If you have a smart watch like a Fitbit or an Apple Watch, you’ll often find that you’re acutely aware of how your body is performing at any given time. Whether you’re being told about live environments or increasing heart rate, these little gadgets are handy for staying on top of wellbeing.
However, one Reddit user took this a little further. Posting on the popular subreddit dedicated to visual data, “dataisbeautiful”, the user shared a graph of their heart rate, as recorded on their Fitbit of their heart rate throughout the conversation and immediate aftermath of their wife asking for a divorce.
Admitting that they only ever take off their watch to shower, the user was able to share everything from their resting beats per minute (BPM) right to the moment their wife asked for a divorce.
The story told by heart rate
The user admitted in the comments that the couple had been having issues for a while and had even been for counselling together earlier that day so while they weren’t exactly blindsided by the news, their heart rate suggests that maybe they weren’t quite expecting it, either.
The graph starts with their resting heart rate and rises slightly at the phrase, “can we talk?” followed by a significant rise at the words, “I don’t think this is healthy for either of us”.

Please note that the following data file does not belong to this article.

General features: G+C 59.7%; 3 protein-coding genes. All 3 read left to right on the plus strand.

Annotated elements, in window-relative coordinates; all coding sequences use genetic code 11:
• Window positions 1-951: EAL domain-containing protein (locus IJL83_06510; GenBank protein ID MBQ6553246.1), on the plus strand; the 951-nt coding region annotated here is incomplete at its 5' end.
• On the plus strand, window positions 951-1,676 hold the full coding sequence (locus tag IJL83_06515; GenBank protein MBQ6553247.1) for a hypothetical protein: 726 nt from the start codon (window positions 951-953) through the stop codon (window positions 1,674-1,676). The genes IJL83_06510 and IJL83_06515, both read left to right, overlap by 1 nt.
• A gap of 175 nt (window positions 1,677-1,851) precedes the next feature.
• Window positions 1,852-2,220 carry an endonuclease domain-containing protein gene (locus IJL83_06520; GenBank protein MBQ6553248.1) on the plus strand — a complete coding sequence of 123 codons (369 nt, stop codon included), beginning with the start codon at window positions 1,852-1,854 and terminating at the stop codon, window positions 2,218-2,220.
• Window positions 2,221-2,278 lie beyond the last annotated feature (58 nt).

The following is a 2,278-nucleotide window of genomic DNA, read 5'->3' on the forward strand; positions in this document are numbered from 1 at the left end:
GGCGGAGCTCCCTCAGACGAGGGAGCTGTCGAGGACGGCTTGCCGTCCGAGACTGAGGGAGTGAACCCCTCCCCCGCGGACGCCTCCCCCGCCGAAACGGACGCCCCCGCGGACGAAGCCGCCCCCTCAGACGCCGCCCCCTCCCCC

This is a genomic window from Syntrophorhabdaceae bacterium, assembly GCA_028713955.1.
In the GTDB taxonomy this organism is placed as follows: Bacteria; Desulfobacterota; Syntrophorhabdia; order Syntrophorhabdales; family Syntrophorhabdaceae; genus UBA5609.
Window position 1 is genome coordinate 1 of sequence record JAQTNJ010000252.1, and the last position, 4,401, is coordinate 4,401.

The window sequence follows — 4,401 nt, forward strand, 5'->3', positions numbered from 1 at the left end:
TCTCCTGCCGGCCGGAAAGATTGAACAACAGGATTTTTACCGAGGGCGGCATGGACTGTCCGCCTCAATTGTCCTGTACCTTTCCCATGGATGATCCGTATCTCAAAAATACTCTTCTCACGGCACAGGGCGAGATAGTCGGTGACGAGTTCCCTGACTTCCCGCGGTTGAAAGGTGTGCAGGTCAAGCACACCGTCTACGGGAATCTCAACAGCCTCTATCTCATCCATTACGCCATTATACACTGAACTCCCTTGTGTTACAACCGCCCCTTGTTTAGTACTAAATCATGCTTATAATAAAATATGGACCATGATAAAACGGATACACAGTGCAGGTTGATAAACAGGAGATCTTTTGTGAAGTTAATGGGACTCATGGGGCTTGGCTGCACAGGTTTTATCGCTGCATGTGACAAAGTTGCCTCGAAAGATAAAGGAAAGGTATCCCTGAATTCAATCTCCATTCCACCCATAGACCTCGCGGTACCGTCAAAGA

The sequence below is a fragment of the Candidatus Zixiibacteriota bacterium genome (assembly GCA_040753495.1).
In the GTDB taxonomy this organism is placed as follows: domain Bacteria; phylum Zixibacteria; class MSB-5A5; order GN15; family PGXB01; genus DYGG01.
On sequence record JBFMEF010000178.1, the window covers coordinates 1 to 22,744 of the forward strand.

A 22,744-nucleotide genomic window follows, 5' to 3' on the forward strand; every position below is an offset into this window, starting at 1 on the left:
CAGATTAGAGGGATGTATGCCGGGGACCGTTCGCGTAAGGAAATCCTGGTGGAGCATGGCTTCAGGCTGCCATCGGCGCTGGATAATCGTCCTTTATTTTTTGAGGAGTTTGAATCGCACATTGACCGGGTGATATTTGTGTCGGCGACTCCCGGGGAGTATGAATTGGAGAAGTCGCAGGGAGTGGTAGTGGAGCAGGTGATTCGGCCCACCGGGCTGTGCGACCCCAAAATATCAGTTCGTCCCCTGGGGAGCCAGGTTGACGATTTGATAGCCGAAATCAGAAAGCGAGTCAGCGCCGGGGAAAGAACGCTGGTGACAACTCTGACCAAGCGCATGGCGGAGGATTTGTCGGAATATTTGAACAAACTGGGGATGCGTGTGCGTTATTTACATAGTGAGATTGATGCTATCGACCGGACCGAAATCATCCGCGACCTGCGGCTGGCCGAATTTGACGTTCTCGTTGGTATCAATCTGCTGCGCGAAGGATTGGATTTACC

The user admitted in comments that at this point, they were having a panic attack but they’re not sure how accurate the data is for it because the watches aren’t medical devices.
Finally, once they went for a walk, you see their heart rate start to slow down gradually.
One user commented, “As a data scientist myself, I wish to salute you, good sir. Dedication is reliving a difficult time, in pursuit of what kind of neat shit you can pull out of the numbers.”
As another user said, “How can you mend a broken heart? Not sure, but you can sure document one.”
Why does heart rate rise during stressful situations?
Heart rate rises when we get bad news or find ourselves in stressful situations because our body has entered fight-or-flight mode. According to Psychology Tools, this is, “an automatic physiological reaction to an event that is perceived as stressful or frightening.”
“The perception of threat activates the sympathetic nervous system and triggers an acute stress response that prepares the body to fight or flee.”
Basically, it’s your body trying to prepare and protect you but of course, it’s not always helpful when you’re trying to have an important conversation. The NHS recommends that if you find your heart rate increasing when stressed, you try these breathing exercises:
Make yourself as comfortable as you can. If you can, loosen any clothes that restrict your breathing.
If you’re lying down, place your arms a little bit away from your sides, with the palms up. Let your legs be straight, or bend your knees so your feet are flat on the floor.
If you’re sitting, place your arms on the chair arms.
If you’re sitting or standing, place both feet flat on the ground. Whatever position you’re in, place your feet roughly hip-width apart.
Let your breath flow as deep down into your belly as is comfortable, without forcing it.
Try breathing in through your nose and out through your mouth.
Breathe in gently and regularly. Some people find it helpful to count steadily from 1 to 5. You may not be able to reach 5 at first.
Then let it flow out gently, counting from 1 to 5 again, if you find this helpful.
Keep doing this for at least 5 minutes.